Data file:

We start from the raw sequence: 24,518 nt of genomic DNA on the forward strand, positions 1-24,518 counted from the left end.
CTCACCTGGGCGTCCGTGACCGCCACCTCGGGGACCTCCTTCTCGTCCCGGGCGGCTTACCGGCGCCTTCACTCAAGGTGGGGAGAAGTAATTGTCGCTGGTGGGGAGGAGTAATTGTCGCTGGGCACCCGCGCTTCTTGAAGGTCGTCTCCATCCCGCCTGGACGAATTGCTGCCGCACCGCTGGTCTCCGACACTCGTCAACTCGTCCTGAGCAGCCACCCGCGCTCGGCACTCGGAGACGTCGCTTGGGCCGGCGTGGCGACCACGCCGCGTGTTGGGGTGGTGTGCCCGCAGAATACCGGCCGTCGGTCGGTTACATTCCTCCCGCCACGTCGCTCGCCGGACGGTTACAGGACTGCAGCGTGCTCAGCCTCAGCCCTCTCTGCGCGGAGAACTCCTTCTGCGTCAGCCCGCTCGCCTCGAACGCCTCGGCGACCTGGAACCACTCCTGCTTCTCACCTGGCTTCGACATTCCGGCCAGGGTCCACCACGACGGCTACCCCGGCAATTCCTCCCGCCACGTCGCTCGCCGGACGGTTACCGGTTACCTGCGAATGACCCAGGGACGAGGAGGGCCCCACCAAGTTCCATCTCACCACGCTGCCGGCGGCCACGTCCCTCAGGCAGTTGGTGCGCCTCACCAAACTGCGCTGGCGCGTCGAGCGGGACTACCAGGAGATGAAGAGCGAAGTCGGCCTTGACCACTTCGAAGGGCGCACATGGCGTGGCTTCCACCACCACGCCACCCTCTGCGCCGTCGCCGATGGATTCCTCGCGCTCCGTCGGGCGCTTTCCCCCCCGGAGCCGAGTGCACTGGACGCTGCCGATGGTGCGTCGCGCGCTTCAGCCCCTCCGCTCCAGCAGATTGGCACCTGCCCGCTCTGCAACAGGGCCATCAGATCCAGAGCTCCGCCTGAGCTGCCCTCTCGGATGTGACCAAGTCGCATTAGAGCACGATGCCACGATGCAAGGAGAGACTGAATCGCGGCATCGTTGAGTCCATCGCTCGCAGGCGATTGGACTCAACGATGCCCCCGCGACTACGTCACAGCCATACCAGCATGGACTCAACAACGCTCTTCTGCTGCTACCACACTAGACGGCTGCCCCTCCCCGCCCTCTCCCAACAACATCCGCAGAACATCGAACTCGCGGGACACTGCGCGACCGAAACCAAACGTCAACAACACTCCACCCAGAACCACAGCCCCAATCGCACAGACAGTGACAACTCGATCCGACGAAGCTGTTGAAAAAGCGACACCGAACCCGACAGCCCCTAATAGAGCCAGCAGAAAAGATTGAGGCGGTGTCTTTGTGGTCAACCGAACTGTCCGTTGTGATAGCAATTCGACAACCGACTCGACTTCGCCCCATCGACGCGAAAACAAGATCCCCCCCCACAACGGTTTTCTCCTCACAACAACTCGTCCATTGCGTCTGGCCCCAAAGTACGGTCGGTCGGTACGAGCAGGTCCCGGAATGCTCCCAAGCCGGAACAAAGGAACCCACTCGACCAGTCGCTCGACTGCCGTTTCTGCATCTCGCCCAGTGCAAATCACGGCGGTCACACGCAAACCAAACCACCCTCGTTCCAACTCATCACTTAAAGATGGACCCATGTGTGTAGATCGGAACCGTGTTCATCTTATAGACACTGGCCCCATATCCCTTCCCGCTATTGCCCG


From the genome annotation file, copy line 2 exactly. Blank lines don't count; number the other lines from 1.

CTCACCTGGGCGTCCGTGACCGCCACCTCGGGGACCTCCTTCTCGTCCCGGGCGGCTTACCGGCGCCTTCACTCAAGGTGGGGAGAAGTAATTGTCGCTGGTGGGGAGGAGTAATTGTCGCTGGGCACCCGCGCTTCTTGAAGGTCGTCTCCATCCCGCCTGGACGAATTGCTGCCGCACCGCTGGTCTCCGACACTCGTCAACTCGTCCTGAGCAGCCACCCGCGCTCGGCACTCGGAGACGTCGCTTGGGCCGGCGTGGCGACCACGCCGCGTGTTGGGGTGGTGTGCCCGCAGAATACCGGCCGTCGGTCGGTTACATTCCTCCCGCCACGTCGCTCGCCGGACGGTTACAGGACTGCAGCGTGCTCAGCCTCAGCCCTCTCTGCGCGGAGAACTCCTTCTGCGTCAGCCCGCTCGCCTCGAACGCCTCGGCGACCTGGAACCACTCCTGCTTCTCACCTGGCTTCGACATTCCGGCCAGGGTCCACCACGACGGCTACCCCGGCAATTCCTCCCGCCACGTCGCTCGCCGGACGGTTACCGGTTACCTGCGAATGACCCAGGGACGAGGAGGGCCCCACCAAGTTCCATCTCACCACGCTGCCGGCGGCCACGTCCCTCAGGCAGTTGGTGCGCCTCACCAAACTGCGCTGGCGCGTCGAGCGGGACTACCAGGAGATGAAGAGCGAAGTCGGCCTTGACCACTTCGAAGGGCGCACATGGCGTGGCTTCCACCACCACGCCACCCTCTGCGCCGTCGCCGATGGATTCCTCGCGCTCCGTCGGGCGCTTTCCCCCCCGGAGCCGAGTGCACTGGACGCTGCCGATGGTGCGTCGCGCGCTTCAGCCCCTCCGCTCCAGCAGATTGGCACCTGCCCGCTCTGCAACAGGGCCATCAGATCCAGAGCTCCGCCTGAGCTGCCCTCTCGGATGTGACCAAGTCGCATTAGAGCACGATGCCACGATGCAAGGAGAGACTGAATCGCGGCATCGTTGAGTCCATCGCTCGCAGGCGATTGGACTCAACGATGCCCCCGCGACTACGTCACAGCCATACCAGCATGGACTCAACAACGCTCTTCTGCTGCTACCACACTAGACGGCTGCCCCTCCCCGCCCTCTCCCAACAACATCCGCAGAACATCGAACTCGCGGGACACTGCGCGACCGAAACCAAACGTCAACAACACTCCACCCAGAACCACAGCCCCAATCGCACAGACAGTGACAACTCGATCCGACGAAGCTGTTGAAAAAGCGACACCGAACCCGACAGCCCCTAATAGAGCCAGCAGAAAAGATTGAGGCGGTGTCTTTGTGGTCAACCGAACTGTCCGTTGTGATAGCAATTCGACAACCGACTCGACTTCGCCCCATCGACGCGAAAACAAGATCCCCCCCCACAACGGTTTTCTCCTCACAACAACTCGTCCATTGCGTCTGGCCCCAAAGTACGGTCGGTCGGTACGAGCAGGTCCCGGAATGCTCCCAAGCCGGAACAAAGGAACCCACTCGACCAGTCGCTCGACTGCCGTTTCTGCATCTCGCCCAGTGCAAATCACGGCGGTCACACGCAAACCAAACCACCCTCGTTCCAACTCATCACTTAAAGATGGACCCATGTGTGTAGATCGGAACCGTGTTCATCTTATAGACACTGGCCCCATATCCCTTCCCGCTATTGCCCG